Ken Early: Tuchel’s influence apparent as players adapt to new era
Frank Lampard was never likely to be given time to learn on the job at Chelsea
Frank Lampard: simply lacked the coaching experience to take on the role at one of the world’s biggest clubs. Photograph: Matthew Childs/PA
Thomas Tuchel: has put in the time as a coach: five seasons at Mainz, two at Dortmund, two and a half at PSG; almost ten years of top-level experience. Photograph: Julian Finney/AFP via Getty Images
Thomas Tuchel, Kai Havertz, Timo Werner and Antonio Rüdiger seem unlikely to travel to many Chelsea matches by Tube but, if they ever did, they would most likely emerge from Fulham Broadway station and turn left down the Fulham Road.
Just before they arrived at the Britannia Gate entrance to the Stamford Bridge complex, they would pass the Sir Oswald Stoll Mansions – a residential block built a hundred years ago to house British Army veterans.
Their eye would be drawn to the imposing entrance with its letters carved in stone. “In Honour Of All Our Brave Men – An Empire’s Tribute To The Valiant”.
The pillars either side of the gate are engraved with the names of first World War battles on land: “Mons, Marne, Aignes, Ypres, Festubert, Somme, Ancre, Arras, Messines, Cambrai, Oueant, Le Cateau” and sea: “Heligoland Bight, Falkland Islands, Dogger Bank, Jutland Bank, Surrender Of The German Navy”.
It would be a reminder, if they needed it, that they’ve come to a place where the pomp of empire is still a matter of fierce and jealous pride, a club that was once nicknamed after the local army veterans’ home, where nobody has forgotten who was on the other side at Jutland or the Somme.
One curious aspect of Frank Lampard’s sacking was the speculation about how the Chelsea fans would have reacted had they been present in the stadium. Lampard had great times with those fans, mostly as a player but also as a coach, most memorably in two wins over Tottenham and the FA Cup win against Liverpool just before the first lockdown.
Those were the days when it felt as though Lampard might restore to Chelsea something that had been lost ever since Roman Abramovich arrived and turned them into a superclub overnight; a sense of tribal connection between the fans and the players who represented them out on the field.
It’s hard for a superclub to hold on to that. Abramovich moved Chelsea to the top of the football food chain, they’re a club that can afford to have top players in every position, not a player-factory like West Ham or Southampton.
Chelsea are represented by brilliant mercenaries, who are delighted to play for them yet would also be delighted to play for any other clubs that could offer them comparable money and success. Most modern Chelsea greats fall into that category: Gianfranco Zola, Didier Drogba, Eden Hazard, Frank Lampard himself... all great players, but if you could have a team full of great players who also happened to bleed Chelsea blue – well, that would be even better.
This was the beautiful dream that last season blinded Chelsea fans to the fact that Frank Lampard’s Chelsea team was worse than Maurizio Sarri’s by every measure.
Football fandom is a subjective business, and most Chelsea fans defiantly insisted that this was the most excited they had been about the team in years. Under Lampard, Chelsea finished fourth and won no trophies while Sarri had finished third and won the Europa League. Lampard was widely declared to have ‘overachieved’.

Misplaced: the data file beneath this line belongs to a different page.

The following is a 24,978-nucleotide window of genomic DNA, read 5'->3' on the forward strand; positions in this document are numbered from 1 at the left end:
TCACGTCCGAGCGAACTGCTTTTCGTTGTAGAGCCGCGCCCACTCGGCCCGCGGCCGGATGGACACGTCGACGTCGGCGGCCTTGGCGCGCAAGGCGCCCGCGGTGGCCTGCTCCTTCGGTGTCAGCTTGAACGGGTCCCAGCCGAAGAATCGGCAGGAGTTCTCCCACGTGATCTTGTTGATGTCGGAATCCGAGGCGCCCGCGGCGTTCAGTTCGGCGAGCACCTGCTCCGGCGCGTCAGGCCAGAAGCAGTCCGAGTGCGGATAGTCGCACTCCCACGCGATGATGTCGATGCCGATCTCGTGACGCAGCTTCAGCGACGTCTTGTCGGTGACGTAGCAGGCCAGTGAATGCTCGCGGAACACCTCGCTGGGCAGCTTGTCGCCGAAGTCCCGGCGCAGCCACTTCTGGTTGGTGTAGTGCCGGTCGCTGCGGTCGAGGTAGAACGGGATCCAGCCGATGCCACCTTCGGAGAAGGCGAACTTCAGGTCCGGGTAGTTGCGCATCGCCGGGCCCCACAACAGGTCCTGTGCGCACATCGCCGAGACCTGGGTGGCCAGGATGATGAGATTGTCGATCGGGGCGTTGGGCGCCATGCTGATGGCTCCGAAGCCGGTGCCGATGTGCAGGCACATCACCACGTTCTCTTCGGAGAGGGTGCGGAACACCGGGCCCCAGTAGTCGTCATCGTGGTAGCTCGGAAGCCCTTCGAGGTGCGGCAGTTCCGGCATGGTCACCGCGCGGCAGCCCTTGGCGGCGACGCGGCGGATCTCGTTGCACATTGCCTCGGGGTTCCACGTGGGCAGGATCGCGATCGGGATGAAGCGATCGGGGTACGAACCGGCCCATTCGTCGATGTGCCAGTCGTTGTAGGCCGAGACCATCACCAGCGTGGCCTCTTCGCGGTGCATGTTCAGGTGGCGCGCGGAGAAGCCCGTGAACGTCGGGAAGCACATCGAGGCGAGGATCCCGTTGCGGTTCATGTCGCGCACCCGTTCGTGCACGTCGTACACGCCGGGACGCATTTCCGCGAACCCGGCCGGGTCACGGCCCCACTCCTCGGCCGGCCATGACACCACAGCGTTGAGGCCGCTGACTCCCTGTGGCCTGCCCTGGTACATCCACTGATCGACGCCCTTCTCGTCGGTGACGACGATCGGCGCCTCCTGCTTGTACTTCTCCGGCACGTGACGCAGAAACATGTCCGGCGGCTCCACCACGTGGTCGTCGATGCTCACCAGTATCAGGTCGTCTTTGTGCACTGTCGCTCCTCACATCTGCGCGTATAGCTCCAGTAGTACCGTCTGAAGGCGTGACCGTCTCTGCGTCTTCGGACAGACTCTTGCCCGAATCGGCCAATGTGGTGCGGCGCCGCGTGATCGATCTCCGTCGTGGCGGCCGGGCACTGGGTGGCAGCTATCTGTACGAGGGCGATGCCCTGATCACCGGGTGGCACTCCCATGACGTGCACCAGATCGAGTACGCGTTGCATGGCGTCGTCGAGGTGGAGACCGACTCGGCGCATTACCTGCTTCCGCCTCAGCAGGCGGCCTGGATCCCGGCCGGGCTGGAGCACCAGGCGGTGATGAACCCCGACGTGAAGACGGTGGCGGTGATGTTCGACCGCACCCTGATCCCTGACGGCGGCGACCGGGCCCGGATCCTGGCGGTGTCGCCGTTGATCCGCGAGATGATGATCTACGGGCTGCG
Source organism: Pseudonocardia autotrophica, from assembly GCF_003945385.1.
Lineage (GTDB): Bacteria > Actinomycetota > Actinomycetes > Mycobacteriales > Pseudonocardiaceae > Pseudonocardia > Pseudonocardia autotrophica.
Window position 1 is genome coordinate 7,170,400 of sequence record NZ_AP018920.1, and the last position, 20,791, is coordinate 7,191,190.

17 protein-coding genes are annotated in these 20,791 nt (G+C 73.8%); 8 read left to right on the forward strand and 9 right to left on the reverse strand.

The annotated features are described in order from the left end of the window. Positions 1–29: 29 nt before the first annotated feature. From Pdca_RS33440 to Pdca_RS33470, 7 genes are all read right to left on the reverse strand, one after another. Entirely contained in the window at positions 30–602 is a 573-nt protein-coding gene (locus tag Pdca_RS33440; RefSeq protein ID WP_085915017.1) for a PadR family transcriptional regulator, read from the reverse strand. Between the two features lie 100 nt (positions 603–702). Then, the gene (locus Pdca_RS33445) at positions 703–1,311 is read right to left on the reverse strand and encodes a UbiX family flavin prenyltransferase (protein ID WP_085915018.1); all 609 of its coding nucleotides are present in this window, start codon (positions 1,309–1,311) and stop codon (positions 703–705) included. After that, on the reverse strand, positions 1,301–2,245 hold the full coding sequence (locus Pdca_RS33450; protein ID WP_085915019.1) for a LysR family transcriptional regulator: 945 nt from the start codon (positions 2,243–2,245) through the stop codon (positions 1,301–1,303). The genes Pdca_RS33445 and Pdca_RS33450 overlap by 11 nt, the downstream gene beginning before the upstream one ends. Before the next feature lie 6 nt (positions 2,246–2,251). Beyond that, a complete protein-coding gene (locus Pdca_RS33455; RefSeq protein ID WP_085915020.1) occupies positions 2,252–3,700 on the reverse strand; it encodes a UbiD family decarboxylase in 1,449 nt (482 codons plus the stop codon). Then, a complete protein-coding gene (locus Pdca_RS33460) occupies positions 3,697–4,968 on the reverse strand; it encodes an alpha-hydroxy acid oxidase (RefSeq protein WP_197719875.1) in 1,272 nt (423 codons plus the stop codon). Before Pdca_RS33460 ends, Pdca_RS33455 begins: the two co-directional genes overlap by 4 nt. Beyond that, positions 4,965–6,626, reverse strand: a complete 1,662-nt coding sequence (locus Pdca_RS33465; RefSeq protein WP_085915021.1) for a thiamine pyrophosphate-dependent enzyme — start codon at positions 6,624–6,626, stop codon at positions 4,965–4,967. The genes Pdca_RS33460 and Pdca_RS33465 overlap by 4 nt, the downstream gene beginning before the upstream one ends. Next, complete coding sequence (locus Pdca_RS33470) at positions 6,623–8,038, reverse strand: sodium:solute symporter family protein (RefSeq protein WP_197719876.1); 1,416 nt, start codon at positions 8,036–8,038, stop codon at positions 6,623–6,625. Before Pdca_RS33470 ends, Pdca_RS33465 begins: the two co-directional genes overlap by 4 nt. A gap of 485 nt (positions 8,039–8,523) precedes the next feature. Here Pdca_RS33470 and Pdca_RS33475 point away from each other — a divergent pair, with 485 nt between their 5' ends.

The merry ship of Lampardian fantasy was always destined to crash into the grim towering iceberg of the objective reality that, as a coach, he was not up to the level of his players.
Seeking to defend his nephew’s record on TalkSport, Harry Redknapp asked rhetorically: “Did he bring the players in? Did he bring the Germans in?” But even the youngest of these Germans is more proven than the novice manager who didn’t seem to know what to do with them. Kai Havertz is only 21, but his track record as a player already includes four seasons at the top level, while Lampard had only one as a coach.
The contradiction of Lampard is that he wanted to be given time, but he didn’t want to take his time. One season at Derby was all it took to convince him he was ready to lead one of the world’s biggest clubs, but even the best managers usually aren’t great after just one season. Why should the Chelsea board be expected to give Lampard time on their account to learn the job, when he hadn’t been prepared to put in the time himself?
Thomas Tuchel has put in the time: five seasons at Mainz, two at Dortmund, two and a half at PSG. Despite nearly ten years of top-level experience, he is famously terrible at managing up, meaning Chelsea is his perfect club.
At Chelsea managing up is irrelevant and the less time you waste trying to do it, the better for all concerned. Chelsea had the best upward-manager of all time in Carlo Ancelotti, a man of charm, humour, wisdom and serenity, a winner of major titles as player and coach across four decades and five countries.
He won the double in his first season and Abramovich still sacked him for not winning the league in his second. You can’t schmooze Chelsea into keeping you on, so best to concentrate on managing down.
That’s what Tuchel is good at, and his influence is already apparent in Chelsea’s performances. The initial approach has been more patient and defensively more stable; Edouard Mendy has not had to deal with a single shot on target in either match against Wolves or Burnley compared to 35 in his previous 10.
Tuchel has ended Marcos Alonso’s long, pointless exile – he hadn’t played since September – and was repaid with a brilliant goal.
A new manager means everyone gets a fresh start – Alonso, ‘the Germans’ who have been disrespected, even Mason Mount (it’s awkward being the teacher’s pet). Some Chelsea fans might still pine for Lampard, the young king taken from them too soon but the players have moved on already.